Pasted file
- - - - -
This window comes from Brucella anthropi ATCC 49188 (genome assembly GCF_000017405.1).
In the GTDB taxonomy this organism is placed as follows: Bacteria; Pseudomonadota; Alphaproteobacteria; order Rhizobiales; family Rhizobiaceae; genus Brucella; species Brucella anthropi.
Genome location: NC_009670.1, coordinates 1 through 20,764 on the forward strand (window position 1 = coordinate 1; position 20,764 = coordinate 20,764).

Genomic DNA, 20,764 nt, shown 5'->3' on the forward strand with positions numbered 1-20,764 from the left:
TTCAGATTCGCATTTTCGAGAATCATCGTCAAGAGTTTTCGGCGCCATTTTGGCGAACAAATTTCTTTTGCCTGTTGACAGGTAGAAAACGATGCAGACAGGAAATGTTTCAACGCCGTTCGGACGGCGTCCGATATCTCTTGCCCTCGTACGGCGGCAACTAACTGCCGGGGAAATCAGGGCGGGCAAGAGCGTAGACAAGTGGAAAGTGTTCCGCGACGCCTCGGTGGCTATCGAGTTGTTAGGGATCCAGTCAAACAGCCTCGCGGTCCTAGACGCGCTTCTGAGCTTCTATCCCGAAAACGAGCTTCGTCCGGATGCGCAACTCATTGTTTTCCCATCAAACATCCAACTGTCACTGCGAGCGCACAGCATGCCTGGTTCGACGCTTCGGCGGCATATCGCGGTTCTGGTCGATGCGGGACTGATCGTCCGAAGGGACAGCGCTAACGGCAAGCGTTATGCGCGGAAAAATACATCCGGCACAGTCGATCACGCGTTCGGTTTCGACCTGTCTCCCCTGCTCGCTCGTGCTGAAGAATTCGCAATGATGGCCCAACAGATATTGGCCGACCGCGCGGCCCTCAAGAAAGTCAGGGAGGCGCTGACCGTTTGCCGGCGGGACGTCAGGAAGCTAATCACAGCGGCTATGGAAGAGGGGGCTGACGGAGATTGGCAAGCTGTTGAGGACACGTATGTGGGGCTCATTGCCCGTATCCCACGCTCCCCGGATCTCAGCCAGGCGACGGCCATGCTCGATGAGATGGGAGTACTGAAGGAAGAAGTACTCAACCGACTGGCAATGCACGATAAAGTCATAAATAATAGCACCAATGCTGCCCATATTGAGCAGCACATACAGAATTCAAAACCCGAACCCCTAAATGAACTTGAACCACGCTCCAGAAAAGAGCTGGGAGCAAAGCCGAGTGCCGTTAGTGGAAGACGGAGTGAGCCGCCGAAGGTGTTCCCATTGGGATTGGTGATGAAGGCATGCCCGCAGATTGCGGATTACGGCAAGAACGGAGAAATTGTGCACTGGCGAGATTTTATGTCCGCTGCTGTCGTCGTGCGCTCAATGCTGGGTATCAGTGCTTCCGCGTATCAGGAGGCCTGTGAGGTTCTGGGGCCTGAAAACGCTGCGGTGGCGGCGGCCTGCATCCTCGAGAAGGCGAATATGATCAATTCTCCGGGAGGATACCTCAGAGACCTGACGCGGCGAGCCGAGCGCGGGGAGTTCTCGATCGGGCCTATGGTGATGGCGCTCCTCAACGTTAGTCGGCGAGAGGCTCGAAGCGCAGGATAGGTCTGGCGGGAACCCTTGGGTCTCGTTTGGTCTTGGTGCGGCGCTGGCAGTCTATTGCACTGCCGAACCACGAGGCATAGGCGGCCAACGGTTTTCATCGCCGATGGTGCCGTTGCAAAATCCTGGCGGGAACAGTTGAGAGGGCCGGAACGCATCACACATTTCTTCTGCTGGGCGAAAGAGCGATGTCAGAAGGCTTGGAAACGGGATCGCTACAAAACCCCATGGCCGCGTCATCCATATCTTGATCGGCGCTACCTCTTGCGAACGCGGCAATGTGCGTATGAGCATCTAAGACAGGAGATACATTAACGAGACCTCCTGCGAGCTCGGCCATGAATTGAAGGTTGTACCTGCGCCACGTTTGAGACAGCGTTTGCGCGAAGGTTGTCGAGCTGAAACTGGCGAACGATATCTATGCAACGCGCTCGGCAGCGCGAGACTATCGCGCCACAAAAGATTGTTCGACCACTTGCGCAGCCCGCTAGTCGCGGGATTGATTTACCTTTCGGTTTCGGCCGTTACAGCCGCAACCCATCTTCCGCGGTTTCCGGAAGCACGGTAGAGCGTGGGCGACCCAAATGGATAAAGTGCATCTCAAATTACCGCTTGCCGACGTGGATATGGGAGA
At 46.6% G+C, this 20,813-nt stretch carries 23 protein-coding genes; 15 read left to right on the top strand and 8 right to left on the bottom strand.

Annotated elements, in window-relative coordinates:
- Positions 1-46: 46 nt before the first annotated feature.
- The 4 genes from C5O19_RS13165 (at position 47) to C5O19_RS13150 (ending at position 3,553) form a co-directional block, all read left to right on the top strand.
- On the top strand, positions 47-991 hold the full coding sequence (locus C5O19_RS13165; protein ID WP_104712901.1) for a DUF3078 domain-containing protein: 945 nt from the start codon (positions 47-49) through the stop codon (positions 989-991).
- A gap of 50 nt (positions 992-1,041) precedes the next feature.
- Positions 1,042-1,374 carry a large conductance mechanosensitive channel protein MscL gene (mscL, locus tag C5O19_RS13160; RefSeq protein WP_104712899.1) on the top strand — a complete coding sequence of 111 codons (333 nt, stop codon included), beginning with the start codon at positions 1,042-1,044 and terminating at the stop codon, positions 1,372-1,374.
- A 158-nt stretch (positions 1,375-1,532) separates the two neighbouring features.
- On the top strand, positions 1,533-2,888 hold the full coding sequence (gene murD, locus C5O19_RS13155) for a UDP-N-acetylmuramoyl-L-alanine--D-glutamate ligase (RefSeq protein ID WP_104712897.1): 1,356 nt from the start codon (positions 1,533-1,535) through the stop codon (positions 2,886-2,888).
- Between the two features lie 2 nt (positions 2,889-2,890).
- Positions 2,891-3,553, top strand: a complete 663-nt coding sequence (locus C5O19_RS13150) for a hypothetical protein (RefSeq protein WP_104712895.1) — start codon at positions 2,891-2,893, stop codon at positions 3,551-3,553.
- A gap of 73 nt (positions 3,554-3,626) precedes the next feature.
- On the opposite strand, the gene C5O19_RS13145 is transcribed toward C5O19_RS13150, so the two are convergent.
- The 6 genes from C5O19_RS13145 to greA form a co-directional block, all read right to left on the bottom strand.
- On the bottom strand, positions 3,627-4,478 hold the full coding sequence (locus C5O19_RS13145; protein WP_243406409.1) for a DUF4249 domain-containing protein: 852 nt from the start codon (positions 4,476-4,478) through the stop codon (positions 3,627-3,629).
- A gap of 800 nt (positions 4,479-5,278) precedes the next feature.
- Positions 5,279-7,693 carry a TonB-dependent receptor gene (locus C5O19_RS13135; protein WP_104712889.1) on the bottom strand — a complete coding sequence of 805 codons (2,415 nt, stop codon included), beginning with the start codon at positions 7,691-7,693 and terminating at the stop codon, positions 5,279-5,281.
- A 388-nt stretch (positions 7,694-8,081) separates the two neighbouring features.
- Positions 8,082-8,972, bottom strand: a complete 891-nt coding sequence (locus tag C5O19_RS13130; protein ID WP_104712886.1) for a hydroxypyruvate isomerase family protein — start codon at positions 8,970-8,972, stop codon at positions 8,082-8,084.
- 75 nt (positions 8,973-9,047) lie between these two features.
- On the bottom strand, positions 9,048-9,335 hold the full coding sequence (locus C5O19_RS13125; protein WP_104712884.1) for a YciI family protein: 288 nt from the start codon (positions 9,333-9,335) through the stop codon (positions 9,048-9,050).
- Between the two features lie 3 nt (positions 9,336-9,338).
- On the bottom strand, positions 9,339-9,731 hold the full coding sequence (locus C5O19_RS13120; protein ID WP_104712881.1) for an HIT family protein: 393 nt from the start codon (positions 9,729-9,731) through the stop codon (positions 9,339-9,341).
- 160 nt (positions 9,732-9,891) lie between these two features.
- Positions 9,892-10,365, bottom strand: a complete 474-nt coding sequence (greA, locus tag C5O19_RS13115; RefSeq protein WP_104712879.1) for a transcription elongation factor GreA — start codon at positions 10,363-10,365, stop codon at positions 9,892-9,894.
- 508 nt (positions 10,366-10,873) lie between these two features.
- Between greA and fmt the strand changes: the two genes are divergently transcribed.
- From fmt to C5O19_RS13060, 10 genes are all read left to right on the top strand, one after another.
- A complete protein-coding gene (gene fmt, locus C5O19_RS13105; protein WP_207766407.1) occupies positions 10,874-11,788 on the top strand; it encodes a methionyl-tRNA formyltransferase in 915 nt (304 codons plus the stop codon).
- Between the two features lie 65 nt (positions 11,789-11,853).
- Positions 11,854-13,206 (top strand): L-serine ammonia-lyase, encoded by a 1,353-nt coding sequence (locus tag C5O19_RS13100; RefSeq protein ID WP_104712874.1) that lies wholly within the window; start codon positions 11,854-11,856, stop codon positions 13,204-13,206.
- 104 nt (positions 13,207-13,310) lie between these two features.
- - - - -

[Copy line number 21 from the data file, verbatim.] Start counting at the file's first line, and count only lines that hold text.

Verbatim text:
- A gap of 800 nt (positions 4,479-5,278) precedes the next feature.